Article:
Recently the Occupational Safety and Health Administration (OSHA) expanded and updated its Asbestos Fact Sheet. Within the Fact Sheet, the agency also discussed its various standards and regulations for protecting workers from dangerous asbestos exposure.
The sheet states that occupations working with asbestos-containing flooring materials (in the general industry) are protected by three OSHA Asbestos standards: 29 Code of Federal Regulations (CFR) 1910.1001 (general industry), 29 CFR 1915.1001 (shipyards) and 29 CFR 1926.1101 (construction).
In an effort to protect general industry workers from asbestos exposure, the regulations contain the following worker protections:
- Permissible Exposure Limit (PEL): The PEL for asbestos is 0.1 fibers per cubic centimeter of air as an eight-hour time-weighted average (TWA). The excursion limit (EL, also known as the maximum exposure allowable for each individual over a short period) is 1.0 asbestos fibers per cubic centimeter over a 30-minute period. It is the employer’s responsibility to make sure workers are not exposed above these limits.
- Assessment: Workplaces covered by the above standards should be assessed to determine if asbestos is present or if the job duties will release asbestos fibers into the air.
- Monitoring: Regular monitoring should be conducted to determine if asbestos exposure is at or above PEL or EL for workers who are or could be exposed to asbestos. If the exposure is above PEL or EL levels, it is the employer’s responsibility to use proper engineering controls and work practices to keep exposure at or below PEL or EL levels. In circumstances where engineering controls cannot keep the exposure at or below PEL or EL levels, the employer must provide proper respiratory protection to meet the PEL.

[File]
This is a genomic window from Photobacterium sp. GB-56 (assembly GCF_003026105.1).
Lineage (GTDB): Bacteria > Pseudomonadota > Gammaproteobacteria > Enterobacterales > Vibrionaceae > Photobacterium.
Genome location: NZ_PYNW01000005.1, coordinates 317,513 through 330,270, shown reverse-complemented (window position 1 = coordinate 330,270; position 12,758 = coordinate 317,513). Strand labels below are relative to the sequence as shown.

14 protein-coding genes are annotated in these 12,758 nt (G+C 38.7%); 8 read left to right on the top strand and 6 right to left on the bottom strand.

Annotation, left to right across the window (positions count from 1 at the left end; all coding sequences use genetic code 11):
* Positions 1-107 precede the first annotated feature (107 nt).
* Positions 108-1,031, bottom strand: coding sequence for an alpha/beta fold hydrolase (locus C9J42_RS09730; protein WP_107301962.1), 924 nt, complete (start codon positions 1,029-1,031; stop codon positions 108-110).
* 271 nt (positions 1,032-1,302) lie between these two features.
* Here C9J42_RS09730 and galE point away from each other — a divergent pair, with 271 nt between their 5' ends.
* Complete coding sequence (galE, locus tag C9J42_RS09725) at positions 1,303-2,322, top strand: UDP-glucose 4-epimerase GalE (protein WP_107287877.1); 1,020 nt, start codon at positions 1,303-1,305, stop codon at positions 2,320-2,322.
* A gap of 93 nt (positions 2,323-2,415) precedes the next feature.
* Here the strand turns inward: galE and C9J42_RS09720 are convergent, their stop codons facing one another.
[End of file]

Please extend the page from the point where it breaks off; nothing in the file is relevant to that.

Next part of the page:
- Hazard communication and demarcation: Employers must provide warning signs with specified language in areas that have asbestos exposure above the PEL or EL levels. No smoking, drinking or eating is allowed in these areas and proper personal protective equipment (PPE) must be provided.
- Decontamination and lunch areas: These areas should be kept separate. To avoid contamination, proper hygiene must be provided to workers exposed to PEL before they can enter these areas.
- Training: Initial and annual training must be provided to workers exposed to PEL in a format and language they can understand. Workers responsible for housekeeping in areas of PEL should also receive the training.
- Medical surveillance: Medical examinations must be provided to workers who experience exposures at or above the PEL.
- Records: Records should be maintained for all asbestos exposure for at least 30 years. Medical surveillance records should be maintained for the duration of an employee’s employment plus an additional 30 years following. Training records must be kept for at least one year following the initial date of employment.